Lost in transcription

Just got back to the hostel. Wet because of a cloudburst on the last 500m. Moscow has a continental climate which means you are always dressed wrong. If you want to get a good impression of what my day was like weather-wise watch the scene in Karate Kid (the new one, with Jackie Chan and Jaden Smith) where Mr. Han has the kid put on/take off his jacket a billion times. Exactly like that.

Complain about the heat in Vienna as much as you want but at least it’s predictable.

Anyway what did I do today? I learned that if there is a sign “we speak Englisch” that means they don’t understand a thing. Moscow has a good affordable subway system. I went to the Red Square.

It’s big and full of tourists (surprise, surprise). And there is indeed a lot of red which is actually surprising because the name doesn’t have anything to do with either bricks or communism. In fact many of the now-red buildings used to be white at times, for example in the 19th century. The Russian name Кра́сная пло́щадь means ‘beautiful place/square’ with Кра́сная meaning both ‘red’ and ‘beautiful’ (make of that what you will) but over time the meaning of ‘beautiful’ fell out of use so now it means only ‘red’ leading to etymological confusion even for native speakers.

Moving on to Saint Basil’s Cathedral:

I have only seen it from the outside yet, I’ll probably go inside some other day. From an architectural point of view – fantastic! It really does look just like on the pictures you always see. Very much like a fairy tale castle. A small fairy tale castle. Because while the cathedral is a lovely piece of art, deserving of its symbolic-of-Moscow status – I have to admit I was less than impressed. It’s tiny. Tbh I imagined it to be at least 4x the size. Perhaps bc the Red Square is so big? But that’s something you can never really tell from a photo, even if you theoretically know the measurements. (For example the Sagrada Familia in Barcelona looked decidedly more impressive irl than on a picture). In the end it’s a matter of taste too I guess which is why we go there and look for ourselves.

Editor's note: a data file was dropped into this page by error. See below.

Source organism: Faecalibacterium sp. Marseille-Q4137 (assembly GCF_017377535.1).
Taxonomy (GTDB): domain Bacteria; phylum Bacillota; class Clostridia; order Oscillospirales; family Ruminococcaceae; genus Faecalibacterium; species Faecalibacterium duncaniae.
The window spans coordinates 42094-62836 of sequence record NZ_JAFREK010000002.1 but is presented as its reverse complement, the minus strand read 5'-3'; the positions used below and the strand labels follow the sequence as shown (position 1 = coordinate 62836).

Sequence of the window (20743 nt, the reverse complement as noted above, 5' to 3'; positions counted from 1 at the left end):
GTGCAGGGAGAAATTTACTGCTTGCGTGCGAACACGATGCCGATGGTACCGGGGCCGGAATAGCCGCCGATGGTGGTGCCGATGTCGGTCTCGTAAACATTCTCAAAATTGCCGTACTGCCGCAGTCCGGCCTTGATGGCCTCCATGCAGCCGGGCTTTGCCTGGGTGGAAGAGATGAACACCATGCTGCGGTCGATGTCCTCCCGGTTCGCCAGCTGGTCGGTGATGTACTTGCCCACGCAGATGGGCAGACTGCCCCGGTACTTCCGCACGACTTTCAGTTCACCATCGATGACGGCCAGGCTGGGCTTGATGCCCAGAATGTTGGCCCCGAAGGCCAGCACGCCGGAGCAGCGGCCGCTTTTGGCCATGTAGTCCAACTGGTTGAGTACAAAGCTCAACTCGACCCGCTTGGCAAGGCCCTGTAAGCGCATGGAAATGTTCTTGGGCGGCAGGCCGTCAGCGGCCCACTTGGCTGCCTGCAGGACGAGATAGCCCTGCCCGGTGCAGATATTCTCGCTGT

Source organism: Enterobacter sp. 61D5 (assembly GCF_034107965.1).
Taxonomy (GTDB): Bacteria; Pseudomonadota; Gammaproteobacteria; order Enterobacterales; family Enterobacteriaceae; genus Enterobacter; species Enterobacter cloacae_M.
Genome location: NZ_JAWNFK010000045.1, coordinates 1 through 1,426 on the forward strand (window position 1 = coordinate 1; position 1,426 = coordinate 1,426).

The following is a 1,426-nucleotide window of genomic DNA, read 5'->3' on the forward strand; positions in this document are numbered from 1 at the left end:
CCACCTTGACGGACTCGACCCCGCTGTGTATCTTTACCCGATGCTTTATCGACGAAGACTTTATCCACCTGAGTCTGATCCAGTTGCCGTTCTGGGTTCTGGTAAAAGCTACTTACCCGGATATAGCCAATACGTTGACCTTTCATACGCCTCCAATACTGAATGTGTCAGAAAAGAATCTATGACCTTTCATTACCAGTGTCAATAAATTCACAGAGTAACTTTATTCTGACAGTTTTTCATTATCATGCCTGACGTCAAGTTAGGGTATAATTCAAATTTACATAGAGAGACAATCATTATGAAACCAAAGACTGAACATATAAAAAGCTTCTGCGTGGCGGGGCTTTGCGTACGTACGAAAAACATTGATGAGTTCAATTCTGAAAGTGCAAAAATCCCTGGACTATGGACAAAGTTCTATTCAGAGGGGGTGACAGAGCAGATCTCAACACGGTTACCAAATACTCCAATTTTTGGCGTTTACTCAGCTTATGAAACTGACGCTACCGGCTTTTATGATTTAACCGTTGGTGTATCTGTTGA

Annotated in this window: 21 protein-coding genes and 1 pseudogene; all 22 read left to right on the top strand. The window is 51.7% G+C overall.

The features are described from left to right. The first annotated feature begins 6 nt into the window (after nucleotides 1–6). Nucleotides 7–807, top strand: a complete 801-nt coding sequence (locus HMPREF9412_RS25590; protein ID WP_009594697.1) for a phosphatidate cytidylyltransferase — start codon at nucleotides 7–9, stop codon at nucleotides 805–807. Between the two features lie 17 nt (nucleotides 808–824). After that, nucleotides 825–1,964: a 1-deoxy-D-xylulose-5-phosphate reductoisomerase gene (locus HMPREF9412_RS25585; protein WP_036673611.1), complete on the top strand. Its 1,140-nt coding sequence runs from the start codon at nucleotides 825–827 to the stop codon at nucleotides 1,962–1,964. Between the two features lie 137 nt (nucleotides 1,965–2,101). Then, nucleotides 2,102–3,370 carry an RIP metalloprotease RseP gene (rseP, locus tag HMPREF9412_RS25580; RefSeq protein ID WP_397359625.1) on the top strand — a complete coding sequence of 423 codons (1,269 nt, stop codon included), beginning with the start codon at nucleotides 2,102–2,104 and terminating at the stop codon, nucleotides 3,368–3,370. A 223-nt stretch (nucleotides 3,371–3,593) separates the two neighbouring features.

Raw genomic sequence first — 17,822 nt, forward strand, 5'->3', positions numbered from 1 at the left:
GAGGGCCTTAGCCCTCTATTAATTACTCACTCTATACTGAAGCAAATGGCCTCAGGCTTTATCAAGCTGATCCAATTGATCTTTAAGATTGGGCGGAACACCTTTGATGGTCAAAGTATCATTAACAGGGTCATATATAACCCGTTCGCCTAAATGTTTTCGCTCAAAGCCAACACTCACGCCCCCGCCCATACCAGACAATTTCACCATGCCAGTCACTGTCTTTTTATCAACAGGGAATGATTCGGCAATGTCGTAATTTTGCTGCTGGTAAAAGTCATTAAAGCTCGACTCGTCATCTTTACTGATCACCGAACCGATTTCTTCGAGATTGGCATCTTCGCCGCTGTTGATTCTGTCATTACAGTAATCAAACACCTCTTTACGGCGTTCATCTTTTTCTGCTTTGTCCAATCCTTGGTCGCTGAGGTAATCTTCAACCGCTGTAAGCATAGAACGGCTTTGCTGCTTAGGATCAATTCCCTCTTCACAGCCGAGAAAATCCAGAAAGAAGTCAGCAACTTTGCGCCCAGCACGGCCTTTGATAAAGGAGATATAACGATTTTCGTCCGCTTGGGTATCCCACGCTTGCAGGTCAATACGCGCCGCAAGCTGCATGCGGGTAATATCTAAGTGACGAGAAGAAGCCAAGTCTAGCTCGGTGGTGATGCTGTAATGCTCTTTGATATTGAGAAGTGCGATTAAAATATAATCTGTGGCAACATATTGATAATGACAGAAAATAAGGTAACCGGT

I also went into the famous department store GUM but only for long enough to take a picture of the fountain. I had hoped for air conditioning and was sorely disappointed. The upper floors weren’t nearly as populated but I was still way too hot…

I had Блины (bliny) for lunch which are exactly the same as Austrian Palatschinken and then had a nap under the huge St. Vladimir statue because I still don’t get that wheat makes me tired.


Wandered around some more and realised several things:

1. As of now travelling alone is bad for my mental health. Maybe I need to adjust my medication but being alone rn just amps up my anxiety. I don’t know yet if I will blog for the rest of the trip.

2. Few things can’t at least be temporarily fixed by tea and waffles, including depressive episodes.

3. I’m really glad so many food names and other things in Russian are similar enough to German for me to understand them.

4. I bought a Moscow guide book in Vienna before I left which was a good investment. It contains a very good map of the inner city. A map that is completely and utterly useless if you can’t at least read the Cyrillic alphabet (good thing I can). All the street names on the map are written in Latin letters (and only Latin letters) which, great, but the street signs here aren’t. What were you thinking people???